Section 547(b) of the Code enables a trustee in bankruptcy to avoid any transfer of a debtor's interest in property that is made to a creditor on account of an antecedent debt within ninety days of the commencement of the case. 11 U.S.C. § 547(b). The purpose of § 547(b) is to deter creditors from racing to the courthouse and dismembering or pressuring debtors during their slide into bankruptcy and to further the prime bankruptcy policy of equality of distribution among similarly situated creditors. H.R. Rep. No. 595, 95th Cong., 1st Sess. 177-78, reprinted in 1978 U.S.C.C.A.N. 5787, 5963, 6138. Section 547(c)(8), redesignated from paragraph (7) by the Bankruptcy Reform Act of 1994 and frequently referred to in bankruptcy parlance as the "small preference" exception, contains an exception to the trustee's avoiding power "if, in a case filed by an individual debtor whose debts are primarily consumer debts, the aggregate value of all property that constitutes or is affected by such transfer is less than $600." 11 U.S.C. § 547(c)(8) (emphasis added).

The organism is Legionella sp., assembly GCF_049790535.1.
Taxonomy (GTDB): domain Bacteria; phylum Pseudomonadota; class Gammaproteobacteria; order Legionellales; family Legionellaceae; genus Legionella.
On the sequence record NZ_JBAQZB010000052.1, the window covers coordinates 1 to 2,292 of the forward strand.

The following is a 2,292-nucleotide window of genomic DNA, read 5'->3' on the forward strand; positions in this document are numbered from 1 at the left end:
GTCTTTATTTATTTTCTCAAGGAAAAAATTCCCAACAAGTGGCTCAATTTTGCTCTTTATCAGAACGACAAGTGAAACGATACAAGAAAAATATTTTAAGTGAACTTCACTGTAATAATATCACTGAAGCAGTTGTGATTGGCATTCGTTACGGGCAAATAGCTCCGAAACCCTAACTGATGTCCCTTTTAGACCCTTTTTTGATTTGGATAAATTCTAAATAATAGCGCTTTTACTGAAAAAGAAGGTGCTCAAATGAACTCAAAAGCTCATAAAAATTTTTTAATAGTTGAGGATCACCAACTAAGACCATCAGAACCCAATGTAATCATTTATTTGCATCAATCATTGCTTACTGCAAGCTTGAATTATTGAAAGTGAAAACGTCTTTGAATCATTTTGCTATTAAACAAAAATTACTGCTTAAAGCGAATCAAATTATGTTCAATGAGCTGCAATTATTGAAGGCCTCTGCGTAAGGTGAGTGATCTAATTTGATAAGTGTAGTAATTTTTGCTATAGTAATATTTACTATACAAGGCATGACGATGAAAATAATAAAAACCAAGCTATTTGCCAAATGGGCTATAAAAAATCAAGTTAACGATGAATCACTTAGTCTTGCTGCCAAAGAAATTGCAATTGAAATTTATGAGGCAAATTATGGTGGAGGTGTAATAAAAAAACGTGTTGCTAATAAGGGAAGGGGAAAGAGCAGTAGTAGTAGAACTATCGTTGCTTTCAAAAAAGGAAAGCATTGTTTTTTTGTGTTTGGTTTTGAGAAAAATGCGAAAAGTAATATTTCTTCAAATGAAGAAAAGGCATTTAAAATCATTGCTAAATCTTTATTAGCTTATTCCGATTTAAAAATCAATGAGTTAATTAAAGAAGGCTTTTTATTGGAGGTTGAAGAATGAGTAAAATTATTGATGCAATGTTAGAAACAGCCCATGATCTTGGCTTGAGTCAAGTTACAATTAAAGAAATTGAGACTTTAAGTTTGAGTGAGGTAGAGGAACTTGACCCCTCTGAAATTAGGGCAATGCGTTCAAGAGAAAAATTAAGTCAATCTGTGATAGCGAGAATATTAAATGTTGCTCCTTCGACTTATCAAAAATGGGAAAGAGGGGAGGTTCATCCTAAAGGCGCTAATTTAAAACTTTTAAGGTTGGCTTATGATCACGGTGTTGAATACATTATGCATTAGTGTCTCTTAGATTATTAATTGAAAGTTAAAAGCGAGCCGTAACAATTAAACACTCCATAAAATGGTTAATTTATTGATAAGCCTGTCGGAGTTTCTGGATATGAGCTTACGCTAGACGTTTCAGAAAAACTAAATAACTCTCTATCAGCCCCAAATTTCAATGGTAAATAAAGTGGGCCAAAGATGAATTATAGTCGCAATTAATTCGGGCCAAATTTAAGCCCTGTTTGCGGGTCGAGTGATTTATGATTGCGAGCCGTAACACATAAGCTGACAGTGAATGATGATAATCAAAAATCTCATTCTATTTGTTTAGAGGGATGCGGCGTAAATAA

It is clear that although one of the prepetition transfers in this case was for less than $600.00, the aggregate of the two prepetition transfers exceeds the statutory minimum. The issue before the Court is whether two or more transfers made to a single creditor during the prepetition preference period may be added together or aggregated for purposes of reaching the $600.00 monetary minimum of 11 U.S.C. § 547(c)(8). Although there is authority to the contrary, see, e.g., Wilkey v. Credit Bureau Sys., Inc. (In re Clark), 171 B.R. 563 (Bankr.W.D.Ky. 1994); Howes v. Hannibal Clinic (In re Howes), 165 B.R. 270 (Bankr.E.D.Mo. 1994); Ray v. Cannon's Inc. (In re Vickery), 63 B.R. 222 (Bankr.E.D.Tenn. 1986); and the issue appears to divide those few courts which have had occasion to consider it, this court is of the view that such transfers to a single creditor can be aggregated and follows those courts which have so concluded. See, e.g., Alarcon v. Commercial Credit Corp. (In re Alarcon), 186 B.R. 135 (Bankr.D.N.M. 1995); In re Bunner, 145 B.R. 266 (Bankr.C.D.Ill. 1992). See also In re Passmore, 156 B.R. 595 (Bankr.E.D.Wis. 1993); Lewis v. State Employees Credit Union of Maryland, Inc. (In re Lewis), 116 B.R. 54 (Bankr.D.Md. 1990); Holdway v. Duvoisin (In re Holdway), 83 B.R. 510 (Bankr.E.D.Tenn. 1988) (cases in dicta aggregating transfers for purposes of calculating the $600.00 minimum under § 547(c)(8)).